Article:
Olivia Colman? Say what?
Let's be blunt here. The British comic actress' win at the Oscars on Sunday was a major surprise, if not quite the head-rocking shock it was for those who have longed to see Glenn Close win an Oscar since she scared everyone off with the singularity of "Fatal Attraction."
When Colman's film "The Favourite," in fact, premiered in August at the Venice Film Festival, she won the festival's Best Actress honors.
When it opened in the U.S. at the end of November, prognosticators of the less circumspect sort had a fine old time throwing Oscar predictions Colman's way.
It's just that the prospect of an Oscar, at long last, for Close after seven nominations and no wins was so pregnant with audience satisfaction and overdue fulfillment that it was, for many, a consummation devoutly to be wished.
It would have been exceptionally meaningful, as well, for the fact her film "The Wife," had such implications in a #MeToo era. Her role required so much subtlety and actor's craft, rather than showiness and comedy, that her fellow actors gave her a SAG Award and the Hollywood Foreign Press Association gave her an astute Golden Globe.
But no. No Oscar -- yet -- for Glenn Close.
What on earth could it mean?
A few possibilities:
1. She's simply too patrician for Hollywood types to give awards to. Her father was a surgeon in Greenwich, Conn. She positively radiates upper class privilege and always has.
In her acceptance speech, Colman sweetly said she'd have preferred it if Close had won, but she also said that when she started out in life, she'd cleaned houses and indeed loved the job. She's taken it upon herself to explain one possible reason that she'd won. She understood that she was an actress people felt comfy voting for.
2. Close has now fallen victim to Richard Burton Syndrome -- a malady of esteem where no one wants to award an Oscar to someone because, if they do, they'll be casting aspersions on themselves for all the times they didn't.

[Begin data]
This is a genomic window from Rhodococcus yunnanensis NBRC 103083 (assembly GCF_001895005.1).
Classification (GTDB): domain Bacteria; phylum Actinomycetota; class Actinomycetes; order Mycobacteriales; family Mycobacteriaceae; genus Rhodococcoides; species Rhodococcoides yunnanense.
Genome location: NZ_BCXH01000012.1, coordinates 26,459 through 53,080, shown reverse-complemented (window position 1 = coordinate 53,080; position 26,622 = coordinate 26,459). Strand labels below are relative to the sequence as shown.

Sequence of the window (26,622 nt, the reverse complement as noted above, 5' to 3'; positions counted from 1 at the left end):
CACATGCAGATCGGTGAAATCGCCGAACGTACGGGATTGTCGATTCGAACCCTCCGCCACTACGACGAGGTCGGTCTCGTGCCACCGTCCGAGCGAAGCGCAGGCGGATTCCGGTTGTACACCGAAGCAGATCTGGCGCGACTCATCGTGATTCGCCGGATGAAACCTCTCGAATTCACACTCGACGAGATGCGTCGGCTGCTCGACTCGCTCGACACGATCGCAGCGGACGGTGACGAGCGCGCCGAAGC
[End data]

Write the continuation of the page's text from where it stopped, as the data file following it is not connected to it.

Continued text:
3. The Academy's recent campaign to infuse its membership with new blood may have been almost too successful. What now seems to be the case is that the assembled membership has little or no sentimentality worthy of the name. This is the post-"SNL" world after all. They didn't just leave Close in her seat with a big, masterfully artificial grin on her face watching Colman get the prize, they left Sam Elliott in his seat, too, after getting the first Oscar nomination of a 50-year career. Too much was riding on Mahershala Ali's second Oscar for supporting actor.
This year's new voting bunch is not only unsentimental, they may be anti-sentimental.
Among those left out of the Memorial Montage (otherwise known as "Here's Who Died") were Sondra Locke, Carol Channing, Ricky Jay, Dick Miller, Verne Troyer, Steven Hillenburg and, amazingly, the great director and former hoofer Stanley Donen who, all things considered, gave the most charming Oscar acceptance speech of all time when they gave him a lifetime achievement award. By all means, drink in the audience expressions of pure delight:
It's true Donen just died, rather than last year, but he was a truly huge figure. It seems more than a little bizarre to leave out all mentions of the director who made everybody's choice for the greatest musical ever made --"Singin' in the Rain" -- as well as "Charade," "Indiscreet," "Funny Face," "On the Town," and "Royal Wedding" (that's the one where Fred Astaire does that mind-blowing dance on a room's ceiling).
Notice has been served at this year's Oscars.
A new era was being served here. As predicted, it gave us a weird -- and weirdly populist -- Oscar telecast.